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If you’re considering applying for a new credit card, but are concerned about your current credit score, you may wonder if applying will hurt your credit.
There is no simple answer to this question, so here we’ll explore this topic in more detail, so you can make an informed decision for your financial future.
How Applying for a Credit Card Affects Your Credit
When you complete an application for a credit card, it will trigger a hard credit inquiry. There are two types of inquiry; hard and soft. Soft inquiries don’t impact your score as they are information-only requests, but a hard inquiry is made for the specific purpose of obtaining additional or new credit.
When a hard inquiry is requested, your credit report and score will be affected. Requesting new credit signals an additional risk to your credit, and your score can dip by a few points for a month or two. This is because it will not be clear why you need more credit, and you will not yet have demonstrated that you can handle this additional credit.
So, when you apply for a credit card, there are several ways your credit can be affected, depending on your circumstances, which we’ll discuss in more detail.
In What Situations Would Applying for a Credit Card Significantly Hurt Your Score?
There are a number of scenarios where applying for a new credit card could significantly hurt your score. These include:
If you apply for a new card and are planning on making a large purchase immediately, it could have an adverse impact on your credit score.
In this case, while you may add more available credit, you are looking to immediately use it, which will reduce your credit utilization and debt to income ratios.
These are both significant factors when the credit bureaus are calculating your credit score, so your score could drop.
Although you’ll get the same hard inquiry on your credit report regardless of whether you’re approved or rejected, if you’re likely to be rejected it could significantly hurt your credit score.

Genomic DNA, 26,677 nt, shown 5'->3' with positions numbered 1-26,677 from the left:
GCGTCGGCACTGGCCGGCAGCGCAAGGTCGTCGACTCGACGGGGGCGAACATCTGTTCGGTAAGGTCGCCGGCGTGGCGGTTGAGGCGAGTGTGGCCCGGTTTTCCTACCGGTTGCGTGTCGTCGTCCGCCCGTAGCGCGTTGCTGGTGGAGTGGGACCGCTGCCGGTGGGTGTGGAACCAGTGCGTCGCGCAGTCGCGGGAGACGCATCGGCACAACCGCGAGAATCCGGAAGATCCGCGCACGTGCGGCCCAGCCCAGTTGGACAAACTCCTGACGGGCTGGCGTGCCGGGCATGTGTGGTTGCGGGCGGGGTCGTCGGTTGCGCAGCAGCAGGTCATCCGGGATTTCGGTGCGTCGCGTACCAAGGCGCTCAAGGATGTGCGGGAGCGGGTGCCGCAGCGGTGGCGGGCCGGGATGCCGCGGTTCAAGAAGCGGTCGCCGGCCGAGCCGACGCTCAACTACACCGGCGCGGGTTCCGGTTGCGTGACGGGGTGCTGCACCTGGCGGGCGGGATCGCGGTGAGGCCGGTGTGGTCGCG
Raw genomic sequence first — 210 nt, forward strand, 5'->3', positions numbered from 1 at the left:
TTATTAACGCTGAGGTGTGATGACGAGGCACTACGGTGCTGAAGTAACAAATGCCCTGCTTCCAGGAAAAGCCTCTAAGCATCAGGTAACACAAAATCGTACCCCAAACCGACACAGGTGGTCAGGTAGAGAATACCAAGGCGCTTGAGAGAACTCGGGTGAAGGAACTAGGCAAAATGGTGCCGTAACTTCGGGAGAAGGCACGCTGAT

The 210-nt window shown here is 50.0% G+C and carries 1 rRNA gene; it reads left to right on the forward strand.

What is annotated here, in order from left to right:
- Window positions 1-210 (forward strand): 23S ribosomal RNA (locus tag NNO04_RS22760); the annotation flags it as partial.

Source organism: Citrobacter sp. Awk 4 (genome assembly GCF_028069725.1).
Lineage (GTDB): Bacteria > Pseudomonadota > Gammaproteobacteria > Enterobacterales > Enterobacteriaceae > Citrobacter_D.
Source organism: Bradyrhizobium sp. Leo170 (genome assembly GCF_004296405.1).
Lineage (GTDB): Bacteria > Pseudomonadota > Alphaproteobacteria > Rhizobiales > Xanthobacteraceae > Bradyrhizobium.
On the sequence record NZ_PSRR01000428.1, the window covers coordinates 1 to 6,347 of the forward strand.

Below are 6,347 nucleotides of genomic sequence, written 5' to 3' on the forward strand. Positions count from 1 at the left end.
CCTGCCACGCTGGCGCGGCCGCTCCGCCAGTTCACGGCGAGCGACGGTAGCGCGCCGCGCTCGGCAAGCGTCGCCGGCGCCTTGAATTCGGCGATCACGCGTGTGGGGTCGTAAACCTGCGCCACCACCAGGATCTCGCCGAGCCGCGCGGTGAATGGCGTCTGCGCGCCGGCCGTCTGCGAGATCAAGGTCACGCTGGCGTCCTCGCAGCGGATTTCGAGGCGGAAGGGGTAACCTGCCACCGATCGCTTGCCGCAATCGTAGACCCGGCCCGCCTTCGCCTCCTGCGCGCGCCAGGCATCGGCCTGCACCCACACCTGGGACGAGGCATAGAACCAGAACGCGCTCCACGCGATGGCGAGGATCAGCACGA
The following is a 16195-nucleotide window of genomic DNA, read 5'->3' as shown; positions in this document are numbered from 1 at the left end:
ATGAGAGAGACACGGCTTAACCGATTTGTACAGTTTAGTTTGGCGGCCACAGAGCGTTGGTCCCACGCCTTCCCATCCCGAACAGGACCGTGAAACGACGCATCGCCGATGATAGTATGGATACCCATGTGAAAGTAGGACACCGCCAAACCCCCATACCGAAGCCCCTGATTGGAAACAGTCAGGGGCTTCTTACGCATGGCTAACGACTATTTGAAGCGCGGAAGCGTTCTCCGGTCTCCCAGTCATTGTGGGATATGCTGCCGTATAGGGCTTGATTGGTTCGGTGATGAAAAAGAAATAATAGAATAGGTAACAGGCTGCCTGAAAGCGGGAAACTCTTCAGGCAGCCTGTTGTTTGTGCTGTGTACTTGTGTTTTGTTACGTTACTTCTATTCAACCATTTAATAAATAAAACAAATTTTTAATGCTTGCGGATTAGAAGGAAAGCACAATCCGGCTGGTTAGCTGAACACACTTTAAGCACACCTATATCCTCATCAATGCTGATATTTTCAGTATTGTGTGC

The reason for this is that you are likely to have to reapply for another product within a short time frame, so you may have multiple hard inquiries on your credit report, each knocking your score by a few points.
This can create a cumulative effect that could drop your score from good to fair or worse, fair to poor.
How long that you’ve held credit accounts is also a consideration when the credit bureaus calculate your credit score. So, if you apply for a new card, it could reduce the average age of your credit.
For example, if you have just one other credit product that you’ve had for five years, a new card would reduce your average down to three years.
Cases Where There is a Small or No Impact on Your Score
On the other hand, there are some cases where there would be a small or no impact on your credit score. These include:
- You’ve Already Got a Low Average Length of Credit: If you have multiple credit accounts, adding a new credit card is unlikely to have a massive impact on your average length of credit.
- You’ve Got an Excellent Score: If you already have an excellent credit score, you’re not likely to notice the few points drop caused by the hard credit inquiry.